No more “16 & Pregnant”

I love trashy magazines.  I particularly like reading them at the gym because it takes no brain power and helps me pass the time instead of obsessing about how much I dislike stair climbers.  They are also good for pedicures if I’m not absorbed in a book at that moment.  The part(s) I like about the magazines are the pictures, sometimes human-interest stories and absolutely-laughable “truths” the mags come up with (this week’s US proclaims that Sandra Bullock and Ryan Reynolds are an item, read the actual article and it’s all speculation, no hard facts).

The part that bothers me the most is the underage, reality TV stuff.  I’ve gone off before about OctoMom and Kate/Jon/8 and how stupid it all appears to those of us that live in actual reality.  The “16 & Pregnant” show and related attention really bothers me.  I get the promoted intent is showing young teens what it really means to have a kid, give it up for adoption, how it impacts your life, etc.  When I was in high school, it was the Egg Baby assignment.  Some friends at other schools had sacks of flour.  Granted, these inanimate objects are nothing like caring for a real baby.  Not even sure it gives a true picture on how hard it is.  Maybe just a flavor.  Like a mint leaf.

In the same US Weekly that talked about Sandy & Ryan, there were 2 separate references to Season 1 of “16 & Pregnant”.  The first (perhaps most gag-worthy) was a shot of one of those moms in a bikini at the beach.  What does this have to do with anything other than twisted voyeurism?  The other was an article about the one arrest and facing charges of battery (of her ex).  I don’t know the girl’s name, or the kid, or anything about what their specific story is since I never watched the show on TV.  I don’t have any interest in learning more details, I have better gossip to waste my time on.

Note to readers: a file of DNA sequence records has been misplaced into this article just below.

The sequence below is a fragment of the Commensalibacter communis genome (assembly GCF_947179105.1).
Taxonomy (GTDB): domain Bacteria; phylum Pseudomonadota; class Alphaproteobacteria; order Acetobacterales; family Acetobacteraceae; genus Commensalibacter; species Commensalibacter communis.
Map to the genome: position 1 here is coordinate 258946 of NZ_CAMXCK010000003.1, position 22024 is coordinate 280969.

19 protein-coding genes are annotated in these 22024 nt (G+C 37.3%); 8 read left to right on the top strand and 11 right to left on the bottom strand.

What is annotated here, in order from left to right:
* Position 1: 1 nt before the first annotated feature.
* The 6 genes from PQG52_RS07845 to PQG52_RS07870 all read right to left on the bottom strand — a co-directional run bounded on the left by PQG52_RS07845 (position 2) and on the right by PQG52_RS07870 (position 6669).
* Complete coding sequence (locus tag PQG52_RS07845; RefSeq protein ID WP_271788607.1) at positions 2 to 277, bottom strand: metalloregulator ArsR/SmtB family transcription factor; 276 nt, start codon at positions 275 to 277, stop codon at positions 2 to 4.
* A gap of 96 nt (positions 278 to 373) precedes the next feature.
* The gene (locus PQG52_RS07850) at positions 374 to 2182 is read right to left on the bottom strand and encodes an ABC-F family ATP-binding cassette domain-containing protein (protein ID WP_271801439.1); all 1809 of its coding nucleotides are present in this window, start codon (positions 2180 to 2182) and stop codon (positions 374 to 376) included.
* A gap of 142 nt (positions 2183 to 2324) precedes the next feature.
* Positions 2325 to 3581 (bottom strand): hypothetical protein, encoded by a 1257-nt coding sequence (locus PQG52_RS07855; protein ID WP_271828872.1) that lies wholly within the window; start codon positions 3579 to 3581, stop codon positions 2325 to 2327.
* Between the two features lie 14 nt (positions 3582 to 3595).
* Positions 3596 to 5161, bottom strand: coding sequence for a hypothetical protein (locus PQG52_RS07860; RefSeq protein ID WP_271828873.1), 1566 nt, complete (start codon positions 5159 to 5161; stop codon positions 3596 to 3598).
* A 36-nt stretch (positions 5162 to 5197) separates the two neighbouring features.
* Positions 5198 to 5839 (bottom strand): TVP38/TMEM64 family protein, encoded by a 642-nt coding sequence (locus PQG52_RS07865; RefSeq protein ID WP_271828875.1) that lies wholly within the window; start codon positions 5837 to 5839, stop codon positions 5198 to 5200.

WHY are these girls being sensationalized by the paparazzi, gossip mongering public (like me)  OK – season’s over – leave the girls alone to live a real life with their choices.  What lesson is it teaching the younger girls that the show is over yet they continue to see these girls and their cute kids in weekly gossip mags and mentioned on the E! network?  Without really showing what is going on in their lives?  Or why we should have intimate details about domestic abuse or neglect?  How does making them reality celebrities really providing the lesson that was originally intended?  Stop them making some chunks of money off of articles and photos across all the varieties of gossip rags, put them back into an anonymous existence.  What’s even scarier – what are these kids going to grow up and learn?  What sort of values are we teaching our kids, their kids, the world?  UGH!  It’s so freaking disgusting!

So disgusting indeed…

Television and (my) Kids

Recently someone at work on a parenting list posted this article done by Canadian researchers that Toddler TV Linked to Low Math Scores.  There was a variety of responses from the parents.  Mostly along the lines of – OMG is this really news?!  As I’ve often said before on the more inane “scientific” research reports that are announced.  Granted, this is Microsoft so many parents often have a sense of superiority and snobbery to the rest of the planet of parents.  What?!  It’s true – so don’t you dare flame me! (and I didn’t say ALL parents)